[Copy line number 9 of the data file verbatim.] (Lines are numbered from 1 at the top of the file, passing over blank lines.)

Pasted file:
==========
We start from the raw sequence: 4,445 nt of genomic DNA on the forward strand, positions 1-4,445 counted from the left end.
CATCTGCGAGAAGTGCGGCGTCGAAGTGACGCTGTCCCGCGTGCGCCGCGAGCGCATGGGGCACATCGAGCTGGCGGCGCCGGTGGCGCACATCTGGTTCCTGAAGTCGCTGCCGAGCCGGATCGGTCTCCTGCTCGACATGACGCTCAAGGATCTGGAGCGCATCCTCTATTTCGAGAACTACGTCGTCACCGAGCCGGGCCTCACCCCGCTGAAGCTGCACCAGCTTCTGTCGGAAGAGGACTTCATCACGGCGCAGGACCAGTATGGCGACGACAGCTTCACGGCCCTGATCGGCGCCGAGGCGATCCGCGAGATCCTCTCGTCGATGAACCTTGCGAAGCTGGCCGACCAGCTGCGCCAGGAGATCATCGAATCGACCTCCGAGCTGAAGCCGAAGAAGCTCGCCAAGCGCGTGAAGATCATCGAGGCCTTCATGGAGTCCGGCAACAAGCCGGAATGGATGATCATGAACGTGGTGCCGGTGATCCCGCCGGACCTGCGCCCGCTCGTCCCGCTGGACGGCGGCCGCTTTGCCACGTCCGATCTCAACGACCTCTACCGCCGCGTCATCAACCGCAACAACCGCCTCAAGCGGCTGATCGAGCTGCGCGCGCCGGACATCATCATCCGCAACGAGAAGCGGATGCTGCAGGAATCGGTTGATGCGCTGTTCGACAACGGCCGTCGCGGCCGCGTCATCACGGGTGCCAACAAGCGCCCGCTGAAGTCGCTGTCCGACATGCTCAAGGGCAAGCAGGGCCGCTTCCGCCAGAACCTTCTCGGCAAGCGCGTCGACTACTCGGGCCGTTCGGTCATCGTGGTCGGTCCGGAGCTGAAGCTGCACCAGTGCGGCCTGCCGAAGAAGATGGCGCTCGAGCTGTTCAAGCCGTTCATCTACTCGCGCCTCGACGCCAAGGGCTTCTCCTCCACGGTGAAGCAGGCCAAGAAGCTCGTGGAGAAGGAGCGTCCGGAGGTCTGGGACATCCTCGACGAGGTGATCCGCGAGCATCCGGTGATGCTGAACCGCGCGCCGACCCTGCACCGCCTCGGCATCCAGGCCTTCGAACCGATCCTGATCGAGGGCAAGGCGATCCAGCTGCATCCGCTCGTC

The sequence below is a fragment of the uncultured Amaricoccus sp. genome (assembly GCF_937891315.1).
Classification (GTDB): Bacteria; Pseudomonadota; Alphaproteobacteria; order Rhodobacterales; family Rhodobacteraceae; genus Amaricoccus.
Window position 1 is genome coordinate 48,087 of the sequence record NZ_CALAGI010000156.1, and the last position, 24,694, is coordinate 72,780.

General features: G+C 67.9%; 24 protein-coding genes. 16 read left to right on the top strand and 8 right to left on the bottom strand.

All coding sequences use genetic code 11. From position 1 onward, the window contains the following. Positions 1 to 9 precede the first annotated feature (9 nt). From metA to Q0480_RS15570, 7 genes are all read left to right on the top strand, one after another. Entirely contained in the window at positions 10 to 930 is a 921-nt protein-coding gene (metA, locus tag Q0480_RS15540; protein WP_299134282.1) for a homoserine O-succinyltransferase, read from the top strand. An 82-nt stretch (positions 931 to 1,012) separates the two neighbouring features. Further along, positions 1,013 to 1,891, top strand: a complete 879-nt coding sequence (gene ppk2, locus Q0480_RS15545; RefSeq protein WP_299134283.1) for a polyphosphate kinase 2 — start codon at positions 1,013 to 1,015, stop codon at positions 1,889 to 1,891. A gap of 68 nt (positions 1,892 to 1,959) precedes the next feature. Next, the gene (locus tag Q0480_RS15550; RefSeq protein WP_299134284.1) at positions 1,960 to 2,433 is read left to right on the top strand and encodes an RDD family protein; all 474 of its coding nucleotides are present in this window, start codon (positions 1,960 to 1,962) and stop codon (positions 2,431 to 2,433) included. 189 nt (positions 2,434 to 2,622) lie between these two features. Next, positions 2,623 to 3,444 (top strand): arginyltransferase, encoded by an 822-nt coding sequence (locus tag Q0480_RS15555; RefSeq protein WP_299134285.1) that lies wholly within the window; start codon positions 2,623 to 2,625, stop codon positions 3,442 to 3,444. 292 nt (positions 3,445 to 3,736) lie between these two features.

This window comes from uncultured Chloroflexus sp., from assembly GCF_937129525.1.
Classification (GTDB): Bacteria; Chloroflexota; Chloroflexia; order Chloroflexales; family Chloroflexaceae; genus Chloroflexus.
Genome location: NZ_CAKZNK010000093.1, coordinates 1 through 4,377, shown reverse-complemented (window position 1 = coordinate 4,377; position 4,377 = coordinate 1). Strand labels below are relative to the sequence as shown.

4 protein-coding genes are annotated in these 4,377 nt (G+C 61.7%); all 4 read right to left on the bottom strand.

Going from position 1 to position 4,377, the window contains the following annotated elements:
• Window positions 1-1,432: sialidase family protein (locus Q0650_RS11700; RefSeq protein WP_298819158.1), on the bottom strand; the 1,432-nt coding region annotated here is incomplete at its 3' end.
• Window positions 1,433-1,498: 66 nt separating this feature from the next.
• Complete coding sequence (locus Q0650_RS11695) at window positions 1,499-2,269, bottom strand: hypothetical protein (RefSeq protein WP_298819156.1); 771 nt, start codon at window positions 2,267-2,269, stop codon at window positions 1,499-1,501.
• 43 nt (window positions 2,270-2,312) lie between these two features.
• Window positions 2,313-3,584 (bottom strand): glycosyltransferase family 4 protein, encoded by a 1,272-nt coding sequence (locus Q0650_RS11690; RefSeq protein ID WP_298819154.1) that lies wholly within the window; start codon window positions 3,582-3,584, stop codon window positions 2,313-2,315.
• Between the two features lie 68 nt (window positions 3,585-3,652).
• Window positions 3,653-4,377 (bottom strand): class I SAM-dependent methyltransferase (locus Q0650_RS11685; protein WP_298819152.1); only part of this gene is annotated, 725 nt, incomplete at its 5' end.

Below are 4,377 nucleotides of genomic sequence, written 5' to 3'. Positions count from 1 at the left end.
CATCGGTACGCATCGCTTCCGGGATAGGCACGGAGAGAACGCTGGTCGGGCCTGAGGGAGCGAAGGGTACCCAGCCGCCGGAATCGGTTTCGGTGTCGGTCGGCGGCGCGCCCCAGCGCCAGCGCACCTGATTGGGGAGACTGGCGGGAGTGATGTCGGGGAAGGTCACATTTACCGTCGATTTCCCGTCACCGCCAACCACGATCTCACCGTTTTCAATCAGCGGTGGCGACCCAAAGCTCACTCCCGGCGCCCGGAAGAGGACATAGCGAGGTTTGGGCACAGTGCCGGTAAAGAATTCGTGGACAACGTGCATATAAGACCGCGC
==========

Classification (GTDB): Bacteria; Chloroflexota; Chloroflexia; order Chloroflexales; family Chloroflexaceae; genus Chloroflexus.